Many gardeners turn to be afraid when cats begin to show up and damage their garden. They want to get rid of them in the most friendly and natural ways.
We asked experts about keeping cats out of the yard. Some exciting ideas include:
- Planting cat deterrent plants
- Removing bird-encouraging plants
- Scattering eggshells or coffee grounds
Abby Hau from WellPCB
Cats can be a nuisance in the garden, let alone that their dung may contain harmful pathogens, spreading to the foods planted. Here are a few natural ways to keep these feline friends off the yard.
Since cats love walking on soft ground but avoid the prickly areas, placing twigs over the soft soil will definitely keep cats away.
These work in the same manner as twigs. The cones should be buried in the ground, leaving a small part exposed.
Your cat might still try to walk around the yard, but she’ll eventually choose her soft footpads over walking around the yard.
Eggshells make the ground prickly. Break the shells into smaller bits and scatter them over the garden. The cat will avoid that area like the plague.
The smell of lavender isn’t welcome for cats. Planting lavender or rue and lemon thyme will keep cats at bay and give the yard a lovely scent.
Citrus fruit peeling
Cats are intolerant to citrus scents. The quick fix to keeping cats off the yard this way would be scattering some citrus peels over the garden.
The smell of brewed coffee grounds seems unfriendly to cats. In case you didn’t know how to dispose of the grounds, you could scatter them over the garden soil to discourage cats’ presence.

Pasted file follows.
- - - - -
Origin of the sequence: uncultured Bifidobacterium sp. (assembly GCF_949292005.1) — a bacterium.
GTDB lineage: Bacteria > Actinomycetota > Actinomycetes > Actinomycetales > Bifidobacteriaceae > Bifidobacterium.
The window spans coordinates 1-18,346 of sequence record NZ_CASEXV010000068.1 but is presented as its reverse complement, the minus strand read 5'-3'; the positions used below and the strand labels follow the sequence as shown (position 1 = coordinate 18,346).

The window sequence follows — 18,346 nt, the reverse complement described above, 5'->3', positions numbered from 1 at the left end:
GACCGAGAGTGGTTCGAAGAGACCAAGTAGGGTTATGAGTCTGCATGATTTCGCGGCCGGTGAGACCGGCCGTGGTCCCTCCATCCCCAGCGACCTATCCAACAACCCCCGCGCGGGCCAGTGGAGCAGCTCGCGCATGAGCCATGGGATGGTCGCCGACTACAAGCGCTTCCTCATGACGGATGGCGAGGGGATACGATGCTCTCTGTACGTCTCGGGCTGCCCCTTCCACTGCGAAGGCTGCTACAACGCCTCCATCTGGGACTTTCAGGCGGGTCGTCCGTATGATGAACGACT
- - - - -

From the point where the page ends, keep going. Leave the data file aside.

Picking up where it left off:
Jordan Collins from Two Lions 11
Rosemary essential oils
Cats are very sensitive to smells and can detect them from afar. Rosemary is used as a repellant for cats as they’re not fond of the scents emitted.
Use a few drops of the oil and mix it in with water. Spray around the yard or the garden to keep the little furry friends away.
If you have motion-activated sprinklers, you can enjoy peace of mind that once a cat makes its way to the garden, it’ll be surprised and scared by the sprinklers, and chances are, and it’ll run away.
Coleus Canina plant
This plant emits a specific smell that resembles that of a skunk. The scent will undoubtedly make the cats go away, which is why the plant is also called the Scaredy Cat Coleus.
Heather Hill from Cat Care Reviews
First, you should remove plants that cats find particularly appealing from your yard entirely.
Second, while the smell is essential to a cat when it comes to choosing a place to take care of business, it can see somewhere safe to escape if the need arises.
This is why it`s a good idea to add more security or privacy to your property by installing fencing.
Jane Clarke from Fantastic Gardeners Melbourne
Plant scents cats hate
As you know, cats have a powerful sense of smell. So, all you need to do is find the things they hate and surround your garden with them.
The odours cats hate include those of lavender, rue, lemon thyme, pennyroyal, mint, and other strong-scented plants.
Citruses are also quite repelling for them, and you can dilute some orange essential oil in water and spray it around the garden; it should keep stray cats away. Some cat owners also use an all-purpose citrus cleaner to keep the cat away from the kitchen counter.
If you’re willing to try chemical solutions as well, home improvement stores sell powdered or granulated deterrents, which smell like the predators cats hate – bobcats, foxes, coyotes, etc.
Make sure there is no food for them in your garden
Avoid feeding your pets outside in the garden, as this attracts all kinds of feral animals, not only cats.
Also, keep in mind that cats love to snack on mice, groundhogs, and various insects. So, if you have these pests in your garden, this is probably why cats also visit you often.
If you get rid of them, cats will move on to other grounds.